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A proposed tribal casino in Massachusetts was dealt a crushing blow by the Department of Interior last week. However, the DOI ruling has likely opened the door for another commercial casino in Massachusetts.
To explain what is transpiring in Massachusetts it’s best to start at the beginning.
Massachusetts legalized casino gambling back in 2011 the legislature placed several restrictions on the number of commercial casinos the state could license.
The hard cap was to prevent the market from becoming over-saturated.
Per the law, the state of Massachusetts was divided up into three zones. The Massachusetts Gaming Commission (another creation of the law) would grant a license to up to one casino in each zone, along with a singular slot parlor.
The MGC was tasked with selecting what it felt was the best eligible proposal in each zone, and what was best for the new casino industry overall.
The expectation from that process was Massachusetts would possess three full-scale destination casinos and a slot parlor.
Seven years later, only two casino licenses have been awarded.
The “no more than” part of the law was due to an unknown: the very real possibility of a tribal casino being built in the state.
The third commercial casino license was mothballed by the MGC after the Mashpee Wampanoag Tribe met all the requirements (or so it thought) to build the First Light Casino in Taunton, Massachusetts. The tribal casino was bankrolled by a partnership with casino giant Genting.
That third license could be back on the table following a ruling by the Department of the Interior; the latest in a string of rulings that have gone against the tribe.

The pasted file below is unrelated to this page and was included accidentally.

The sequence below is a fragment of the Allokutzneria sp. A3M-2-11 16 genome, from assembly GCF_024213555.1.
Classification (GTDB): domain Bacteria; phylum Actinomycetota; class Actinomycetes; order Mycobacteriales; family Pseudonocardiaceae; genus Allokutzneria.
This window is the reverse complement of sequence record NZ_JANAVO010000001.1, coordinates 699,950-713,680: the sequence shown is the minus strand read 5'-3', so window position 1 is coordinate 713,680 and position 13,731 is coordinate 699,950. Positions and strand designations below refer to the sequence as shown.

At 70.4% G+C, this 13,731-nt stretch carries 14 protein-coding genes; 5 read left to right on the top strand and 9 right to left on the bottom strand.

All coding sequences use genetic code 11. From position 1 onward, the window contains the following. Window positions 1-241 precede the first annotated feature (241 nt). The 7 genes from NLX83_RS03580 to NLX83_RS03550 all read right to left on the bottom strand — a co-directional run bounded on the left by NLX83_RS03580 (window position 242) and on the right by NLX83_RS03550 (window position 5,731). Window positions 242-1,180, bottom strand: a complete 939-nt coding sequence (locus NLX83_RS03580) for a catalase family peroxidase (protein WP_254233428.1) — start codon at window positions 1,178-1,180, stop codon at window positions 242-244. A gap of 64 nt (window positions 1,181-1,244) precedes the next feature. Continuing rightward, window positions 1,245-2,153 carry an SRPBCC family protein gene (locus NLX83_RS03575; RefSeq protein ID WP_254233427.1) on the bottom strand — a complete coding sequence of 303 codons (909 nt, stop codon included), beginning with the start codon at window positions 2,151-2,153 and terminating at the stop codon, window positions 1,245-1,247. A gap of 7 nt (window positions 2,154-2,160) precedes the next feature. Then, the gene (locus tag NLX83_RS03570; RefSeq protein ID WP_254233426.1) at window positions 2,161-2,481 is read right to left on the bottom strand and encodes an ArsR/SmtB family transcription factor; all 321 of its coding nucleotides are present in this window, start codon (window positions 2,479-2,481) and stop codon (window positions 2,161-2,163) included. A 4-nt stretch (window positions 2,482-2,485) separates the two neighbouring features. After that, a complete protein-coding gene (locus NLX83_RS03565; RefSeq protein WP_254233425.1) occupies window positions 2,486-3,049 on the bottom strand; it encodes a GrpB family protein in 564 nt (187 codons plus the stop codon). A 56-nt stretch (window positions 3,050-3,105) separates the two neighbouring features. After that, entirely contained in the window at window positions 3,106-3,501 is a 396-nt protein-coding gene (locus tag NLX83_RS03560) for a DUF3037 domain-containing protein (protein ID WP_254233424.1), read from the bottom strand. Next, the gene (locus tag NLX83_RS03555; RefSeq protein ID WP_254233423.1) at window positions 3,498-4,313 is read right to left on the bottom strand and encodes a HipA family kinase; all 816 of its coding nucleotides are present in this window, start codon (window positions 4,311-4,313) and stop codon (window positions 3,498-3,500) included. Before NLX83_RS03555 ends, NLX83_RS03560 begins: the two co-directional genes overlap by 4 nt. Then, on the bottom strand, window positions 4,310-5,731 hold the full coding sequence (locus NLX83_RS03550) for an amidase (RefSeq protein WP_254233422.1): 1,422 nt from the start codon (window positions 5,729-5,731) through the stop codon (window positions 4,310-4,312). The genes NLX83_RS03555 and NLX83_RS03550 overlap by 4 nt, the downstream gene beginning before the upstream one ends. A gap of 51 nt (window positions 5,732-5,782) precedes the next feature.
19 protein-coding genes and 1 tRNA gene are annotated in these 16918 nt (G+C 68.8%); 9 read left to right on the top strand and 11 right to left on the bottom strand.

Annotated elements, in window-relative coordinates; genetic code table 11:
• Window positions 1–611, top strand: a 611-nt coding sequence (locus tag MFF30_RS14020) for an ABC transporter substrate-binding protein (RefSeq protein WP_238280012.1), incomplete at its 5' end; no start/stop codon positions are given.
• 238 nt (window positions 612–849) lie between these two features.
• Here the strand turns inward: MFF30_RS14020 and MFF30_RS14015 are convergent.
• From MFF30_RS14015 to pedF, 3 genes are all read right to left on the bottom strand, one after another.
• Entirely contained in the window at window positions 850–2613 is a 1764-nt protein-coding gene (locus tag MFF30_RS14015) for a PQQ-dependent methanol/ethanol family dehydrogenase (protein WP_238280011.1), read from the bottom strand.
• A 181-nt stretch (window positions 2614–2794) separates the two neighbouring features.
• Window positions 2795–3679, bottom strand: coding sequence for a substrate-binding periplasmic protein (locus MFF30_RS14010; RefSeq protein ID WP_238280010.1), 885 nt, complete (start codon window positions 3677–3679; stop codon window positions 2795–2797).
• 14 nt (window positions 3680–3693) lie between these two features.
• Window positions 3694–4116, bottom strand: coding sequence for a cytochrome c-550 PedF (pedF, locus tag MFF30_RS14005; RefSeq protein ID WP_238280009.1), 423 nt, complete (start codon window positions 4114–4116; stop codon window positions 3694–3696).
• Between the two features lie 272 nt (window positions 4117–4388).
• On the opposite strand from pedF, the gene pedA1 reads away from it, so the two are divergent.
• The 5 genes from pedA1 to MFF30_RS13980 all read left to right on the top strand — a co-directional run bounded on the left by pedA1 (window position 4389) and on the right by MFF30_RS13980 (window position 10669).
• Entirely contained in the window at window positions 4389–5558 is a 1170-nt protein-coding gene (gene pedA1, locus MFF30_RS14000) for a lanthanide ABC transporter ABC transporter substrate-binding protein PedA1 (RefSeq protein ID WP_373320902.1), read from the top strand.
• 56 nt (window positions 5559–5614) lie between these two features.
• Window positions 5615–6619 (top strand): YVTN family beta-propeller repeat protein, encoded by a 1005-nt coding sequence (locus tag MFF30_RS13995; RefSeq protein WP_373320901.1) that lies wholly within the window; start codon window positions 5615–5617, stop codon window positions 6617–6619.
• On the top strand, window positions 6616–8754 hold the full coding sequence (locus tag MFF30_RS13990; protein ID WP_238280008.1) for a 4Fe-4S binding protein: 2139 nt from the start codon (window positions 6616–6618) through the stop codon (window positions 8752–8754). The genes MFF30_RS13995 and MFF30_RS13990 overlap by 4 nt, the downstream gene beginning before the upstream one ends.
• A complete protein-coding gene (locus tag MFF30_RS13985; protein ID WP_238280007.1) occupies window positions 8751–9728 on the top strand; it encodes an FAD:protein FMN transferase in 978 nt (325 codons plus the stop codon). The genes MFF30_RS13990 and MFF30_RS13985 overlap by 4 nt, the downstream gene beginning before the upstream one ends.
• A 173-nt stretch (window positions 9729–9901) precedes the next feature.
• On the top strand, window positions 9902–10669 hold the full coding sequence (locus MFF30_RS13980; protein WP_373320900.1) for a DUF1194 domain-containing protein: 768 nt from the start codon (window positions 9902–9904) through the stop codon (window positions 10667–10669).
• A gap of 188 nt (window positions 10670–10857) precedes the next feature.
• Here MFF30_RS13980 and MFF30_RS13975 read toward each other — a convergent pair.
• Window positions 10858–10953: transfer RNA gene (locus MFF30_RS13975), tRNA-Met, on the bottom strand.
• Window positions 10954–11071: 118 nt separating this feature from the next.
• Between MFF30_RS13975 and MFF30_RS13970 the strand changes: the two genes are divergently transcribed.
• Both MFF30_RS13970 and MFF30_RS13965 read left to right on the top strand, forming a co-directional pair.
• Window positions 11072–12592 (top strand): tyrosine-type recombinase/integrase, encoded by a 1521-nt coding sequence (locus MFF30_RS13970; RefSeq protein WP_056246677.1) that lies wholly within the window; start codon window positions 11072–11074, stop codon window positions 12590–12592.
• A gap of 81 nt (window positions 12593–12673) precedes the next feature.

Everything appeared to be going smoothly for the Mashpee Wampanoag Tribe.
The Department of Interior had signed off on the tribe’s request to have its land taken into trust, and the Mashpee Wampanoag entered into a gaming compact with the state of Massachusetts.
That’s when the wheels came off.
And all the while the tribe has been accruing mounting debt.
The long-awaited DOI decision was finally issued last week, and made public by the Cape Cod Times.
Assistant Secretary of Indian Affairs Tara Sweeney penned the 28-page letter to the tribe, and came to the following conclusion:
“The Department has evaluated the parties’ submissions within the framework established by the Department’s Office of the Solicitor (Solicitor) for that purpose. Based on my review and consideration of these submissions, I cannot conclude that the Tribe was “under Federal jurisdiction” in 1934. As a result, the Tribe does not satisfy the “under Federal jurisdiction” requirement of the first definition of “Indian,” and it also does not satisfy such requirement with respect to the second definition as that definition has been interpreted by the United States District Court for the District of Massachusetts.”
The unprecedented action has met with harsh criticism from Indian Country.
The decision was a major blow to the tribe, which is quickly running out of options, but maintains it will continue to fight.
The tribe’s casino hopes now rest in the hands of Congress; a legislative body with a lot of big issues on its plate and not known for taking swift action.
Members of the Massachusetts congressional delegation introduced bills in the House and Senate this year that would reaffirm the Mashpee Wampanoag’s tribal land.
Now all they have to do is convince a majority of two legislative chambers to care about the casino aspirations of a small tribe in southeastern Massachusetts.
With federal action unlikely, the MGC may restart the licensing process for the third commercial casino.
Some likely contenders for that license are: